Thursday of this past week saw the release of OPEC's October Oil Market Report, which includes the details on OPEC's & global oil data for September, and hence it gives us a picture of the global oil supply & demand situation as Chinese ​demand remained stalled after their first half recovery from the country's ​restrictive Covid policy, while oil supplies were impacted by an ongoing unilateral production cut by the Saudis and an additional 300,000 million barrel per day supply cut by Russia...September was also the ninth month that OPEC and aligned oil producers were operating under a 2 million barrel per day production cut, meant to take roughly 2% of global oil supplies off the market, in response to a perceived global surplus and related lower prices, and the fourth month of a Saudi led cut of an additional 1.16 million barrels per day, which, when combined with a unilateral 500,000 million barrel per day Russian cut, was intended to take an additional 1.66 million barrels per day off the market for the rest of this year...all told, then, the members of the cartel have committed to holding 4.66 million barrels per day off the market, or roughly 4.6% of global supplies...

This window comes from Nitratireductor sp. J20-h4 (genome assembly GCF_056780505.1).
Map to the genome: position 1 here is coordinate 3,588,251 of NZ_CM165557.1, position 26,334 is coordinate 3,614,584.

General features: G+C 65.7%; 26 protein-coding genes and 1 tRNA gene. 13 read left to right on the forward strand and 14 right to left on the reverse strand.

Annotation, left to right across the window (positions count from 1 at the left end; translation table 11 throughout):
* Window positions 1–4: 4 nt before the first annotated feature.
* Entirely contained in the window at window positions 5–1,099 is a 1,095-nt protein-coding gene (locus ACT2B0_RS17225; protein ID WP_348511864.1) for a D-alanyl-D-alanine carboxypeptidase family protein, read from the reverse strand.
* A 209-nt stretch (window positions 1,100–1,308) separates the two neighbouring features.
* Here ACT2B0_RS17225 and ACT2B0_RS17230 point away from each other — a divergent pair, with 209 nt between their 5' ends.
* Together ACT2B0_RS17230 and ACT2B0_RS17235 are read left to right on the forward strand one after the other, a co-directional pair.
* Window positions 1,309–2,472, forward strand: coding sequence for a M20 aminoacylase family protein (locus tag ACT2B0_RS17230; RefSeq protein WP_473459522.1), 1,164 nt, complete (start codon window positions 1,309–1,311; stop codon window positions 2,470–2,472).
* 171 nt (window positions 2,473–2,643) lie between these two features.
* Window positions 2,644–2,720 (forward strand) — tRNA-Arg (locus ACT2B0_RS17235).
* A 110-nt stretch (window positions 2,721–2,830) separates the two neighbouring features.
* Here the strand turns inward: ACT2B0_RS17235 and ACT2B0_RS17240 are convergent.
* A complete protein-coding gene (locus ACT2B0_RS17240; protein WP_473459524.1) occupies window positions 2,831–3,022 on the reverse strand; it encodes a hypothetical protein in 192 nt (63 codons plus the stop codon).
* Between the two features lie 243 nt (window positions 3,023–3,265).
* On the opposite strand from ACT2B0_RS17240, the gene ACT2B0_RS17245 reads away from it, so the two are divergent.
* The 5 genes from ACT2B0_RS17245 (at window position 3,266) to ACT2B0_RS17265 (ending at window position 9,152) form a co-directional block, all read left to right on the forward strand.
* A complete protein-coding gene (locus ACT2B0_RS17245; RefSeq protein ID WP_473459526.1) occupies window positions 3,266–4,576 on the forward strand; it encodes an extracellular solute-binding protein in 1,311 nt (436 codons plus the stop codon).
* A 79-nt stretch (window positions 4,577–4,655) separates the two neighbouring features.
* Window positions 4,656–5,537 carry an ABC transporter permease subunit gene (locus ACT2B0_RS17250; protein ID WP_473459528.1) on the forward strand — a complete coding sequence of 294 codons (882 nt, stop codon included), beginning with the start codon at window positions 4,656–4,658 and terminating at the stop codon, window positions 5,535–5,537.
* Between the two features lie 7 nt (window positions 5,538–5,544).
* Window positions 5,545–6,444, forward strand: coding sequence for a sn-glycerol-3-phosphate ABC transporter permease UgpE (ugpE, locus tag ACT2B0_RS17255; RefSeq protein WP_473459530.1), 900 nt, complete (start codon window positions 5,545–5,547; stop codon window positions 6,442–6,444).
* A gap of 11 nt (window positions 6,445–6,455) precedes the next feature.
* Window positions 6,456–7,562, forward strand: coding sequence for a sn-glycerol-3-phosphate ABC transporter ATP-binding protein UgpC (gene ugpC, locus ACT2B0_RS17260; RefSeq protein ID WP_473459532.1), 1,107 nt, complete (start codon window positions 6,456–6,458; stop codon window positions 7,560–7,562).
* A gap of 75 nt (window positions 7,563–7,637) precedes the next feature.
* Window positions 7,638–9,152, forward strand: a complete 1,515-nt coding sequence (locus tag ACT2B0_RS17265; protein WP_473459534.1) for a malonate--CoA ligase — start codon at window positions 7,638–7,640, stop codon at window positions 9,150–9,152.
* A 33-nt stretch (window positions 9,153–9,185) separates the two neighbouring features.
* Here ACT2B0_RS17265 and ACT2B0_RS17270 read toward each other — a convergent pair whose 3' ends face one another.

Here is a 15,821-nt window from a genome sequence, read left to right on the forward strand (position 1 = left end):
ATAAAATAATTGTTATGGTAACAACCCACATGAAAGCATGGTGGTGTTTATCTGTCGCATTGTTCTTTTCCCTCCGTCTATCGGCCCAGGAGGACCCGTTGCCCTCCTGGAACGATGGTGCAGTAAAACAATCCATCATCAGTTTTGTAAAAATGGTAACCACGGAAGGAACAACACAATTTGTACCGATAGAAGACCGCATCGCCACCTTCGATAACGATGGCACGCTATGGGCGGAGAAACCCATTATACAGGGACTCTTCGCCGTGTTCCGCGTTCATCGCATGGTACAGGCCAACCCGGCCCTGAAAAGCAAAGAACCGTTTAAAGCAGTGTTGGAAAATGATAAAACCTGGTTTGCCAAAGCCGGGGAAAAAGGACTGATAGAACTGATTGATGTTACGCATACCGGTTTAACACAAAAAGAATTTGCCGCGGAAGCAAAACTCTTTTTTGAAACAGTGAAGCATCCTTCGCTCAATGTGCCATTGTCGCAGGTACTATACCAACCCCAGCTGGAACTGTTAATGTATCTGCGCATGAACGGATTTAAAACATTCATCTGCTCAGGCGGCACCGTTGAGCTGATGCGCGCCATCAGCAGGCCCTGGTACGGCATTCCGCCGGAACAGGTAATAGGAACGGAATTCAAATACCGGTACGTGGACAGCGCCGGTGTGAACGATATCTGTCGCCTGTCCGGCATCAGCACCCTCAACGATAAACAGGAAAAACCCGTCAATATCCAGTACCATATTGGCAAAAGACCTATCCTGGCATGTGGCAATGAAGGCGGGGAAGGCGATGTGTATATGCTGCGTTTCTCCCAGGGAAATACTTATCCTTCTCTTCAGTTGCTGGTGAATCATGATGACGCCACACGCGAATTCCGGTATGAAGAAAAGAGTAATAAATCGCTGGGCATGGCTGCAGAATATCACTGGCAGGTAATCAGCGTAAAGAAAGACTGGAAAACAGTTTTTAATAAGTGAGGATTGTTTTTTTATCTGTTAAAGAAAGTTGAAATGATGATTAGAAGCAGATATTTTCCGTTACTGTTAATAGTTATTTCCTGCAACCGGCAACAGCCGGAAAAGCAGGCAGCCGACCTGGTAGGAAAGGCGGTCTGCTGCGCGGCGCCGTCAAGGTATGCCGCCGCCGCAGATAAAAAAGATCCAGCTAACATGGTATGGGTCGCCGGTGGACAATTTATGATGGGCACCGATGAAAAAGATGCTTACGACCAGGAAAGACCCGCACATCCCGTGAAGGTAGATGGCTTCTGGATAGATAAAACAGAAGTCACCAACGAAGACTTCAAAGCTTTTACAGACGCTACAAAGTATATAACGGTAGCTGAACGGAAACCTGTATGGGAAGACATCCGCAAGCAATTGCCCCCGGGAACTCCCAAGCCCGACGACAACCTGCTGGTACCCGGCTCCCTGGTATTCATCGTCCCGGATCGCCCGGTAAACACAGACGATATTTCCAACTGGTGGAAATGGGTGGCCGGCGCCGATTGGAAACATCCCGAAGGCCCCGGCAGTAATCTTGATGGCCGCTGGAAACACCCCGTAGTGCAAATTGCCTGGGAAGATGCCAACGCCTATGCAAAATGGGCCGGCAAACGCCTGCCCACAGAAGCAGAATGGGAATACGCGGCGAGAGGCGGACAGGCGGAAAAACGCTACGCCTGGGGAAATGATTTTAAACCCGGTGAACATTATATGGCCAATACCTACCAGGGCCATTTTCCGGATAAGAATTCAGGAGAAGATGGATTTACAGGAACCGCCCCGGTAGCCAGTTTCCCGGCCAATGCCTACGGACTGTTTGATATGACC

The first table from this month's report that we'll review is from the page numbered 50 of the report (pdf page 60), and it shows oil production in thousands of barrels per day for each of the current OPEC members over the recent years, quarters and months, as the column headings below indicate...for all their official production measurements, OPEC has used an average of production estimates by as many as eight "secondary sources", namely the International Energy Agency (IEA), the oil-pricing agencies Platts and Argus, ‎the U.S. Energy Information Administration (EIA), the oil consultancy Cambridge Energy Research Associates (CERA), the industry newsletter Petroleum Intelligence Weekly, the energy consultancy Wood Mackenzie and the research and intelligence firm Rystad Energy, as a means of impartially adjudicating whether their output quotas and production cuts are being met, to thereby avert any potential disputes that could arise if each member reported their own figures…